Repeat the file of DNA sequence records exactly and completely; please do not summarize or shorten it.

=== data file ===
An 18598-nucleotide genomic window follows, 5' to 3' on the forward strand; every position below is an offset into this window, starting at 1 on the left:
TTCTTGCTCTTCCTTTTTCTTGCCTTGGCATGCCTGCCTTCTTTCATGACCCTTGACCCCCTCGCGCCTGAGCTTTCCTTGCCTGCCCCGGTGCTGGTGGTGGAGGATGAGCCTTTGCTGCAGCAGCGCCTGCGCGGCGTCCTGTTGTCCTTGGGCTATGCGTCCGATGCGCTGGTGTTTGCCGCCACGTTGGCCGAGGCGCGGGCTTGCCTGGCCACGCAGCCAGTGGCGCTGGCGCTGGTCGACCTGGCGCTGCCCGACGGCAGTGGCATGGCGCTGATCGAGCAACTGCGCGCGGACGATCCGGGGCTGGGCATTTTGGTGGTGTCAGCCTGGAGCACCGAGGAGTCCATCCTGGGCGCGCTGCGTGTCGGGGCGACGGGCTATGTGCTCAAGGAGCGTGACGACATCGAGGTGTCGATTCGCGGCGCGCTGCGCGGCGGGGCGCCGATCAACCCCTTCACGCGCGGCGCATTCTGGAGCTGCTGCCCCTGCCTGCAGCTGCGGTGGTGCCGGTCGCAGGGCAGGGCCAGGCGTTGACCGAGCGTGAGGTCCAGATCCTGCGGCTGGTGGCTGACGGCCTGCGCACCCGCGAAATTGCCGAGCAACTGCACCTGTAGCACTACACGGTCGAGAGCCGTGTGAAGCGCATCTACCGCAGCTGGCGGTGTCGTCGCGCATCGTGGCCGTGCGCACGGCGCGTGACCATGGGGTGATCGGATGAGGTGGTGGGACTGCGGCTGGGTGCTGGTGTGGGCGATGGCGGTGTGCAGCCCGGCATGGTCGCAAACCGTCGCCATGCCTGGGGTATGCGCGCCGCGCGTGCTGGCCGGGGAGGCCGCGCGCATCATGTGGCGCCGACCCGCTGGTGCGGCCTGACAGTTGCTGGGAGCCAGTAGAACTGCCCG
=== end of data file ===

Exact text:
An 18598-nucleotide genomic window follows, 5' to 3' on the forward strand; every position below is an offset into this window, starting at 1 on the left:
TTCTTGCTCTTCCTTTTTCTTGCCTTGGCATGCCTGCCTTCTTTCATGACCCTTGACCCCCTCGCGCCTGAGCTTTCCTTGCCTGCCCCGGTGCTGGTGGTGGAGGATGAGCCTTTGCTGCAGCAGCGCCTGCGCGGCGTCCTGTTGTCCTTGGGCTATGCGTCCGATGCGCTGGTGTTTGCCGCCACGTTGGCCGAGGCGCGGGCTTGCCTGGCCACGCAGCCAGTGGCGCTGGCGCTGGTCGACCTGGCGCTGCCCGACGGCAGTGGCATGGCGCTGATCGAGCAACTGCGCGCGGACGATCCGGGGCTGGGCATTTTGGTGGTGTCAGCCTGGAGCACCGAGGAGTCCATCCTGGGCGCGCTGCGTGTCGGGGCGACGGGCTATGTGCTCAAGGAGCGTGACGACATCGAGGTGTCGATTCGCGGCGCGCTGCGCGGCGGGGCGCCGATCAACCCCTTCACGCGCGGCGCATTCTGGAGCTGCTGCCCCTGCCTGCAGCTGCGGTGGTGCCGGTCGCAGGGCAGGGCCAGGCGTTGACCGAGCGTGAGGTCCAGATCCTGCGGCTGGTGGCTGACGGCCTGCGCACCCGCGAAATTGCCGAGCAACTGCACCTGTAGCACTACACGGTCGAGAGCCGTGTGAAGCGCATCTACCGCAGCTGGCGGTGTCGTCGCGCATCGTGGCCGTGCGCACGGCGCGTGACCATGGGGTGATCGGATGAGGTGGTGGGACTGCGGCTGGGTGCTGGTGTGGGCGATGGCGGTGTGCAGCCCGGCATGGTCGCAAACCGTCGCCATGCCTGGGGTATGCGCGCCGCGCGTGCTGGCCGGGGAGGCCGCGCGCATCATGTGGCGCCGACCCGCTGGTGCGGCCTGACAGTTGCTGGGAGCCAGTAGAACTGCCCG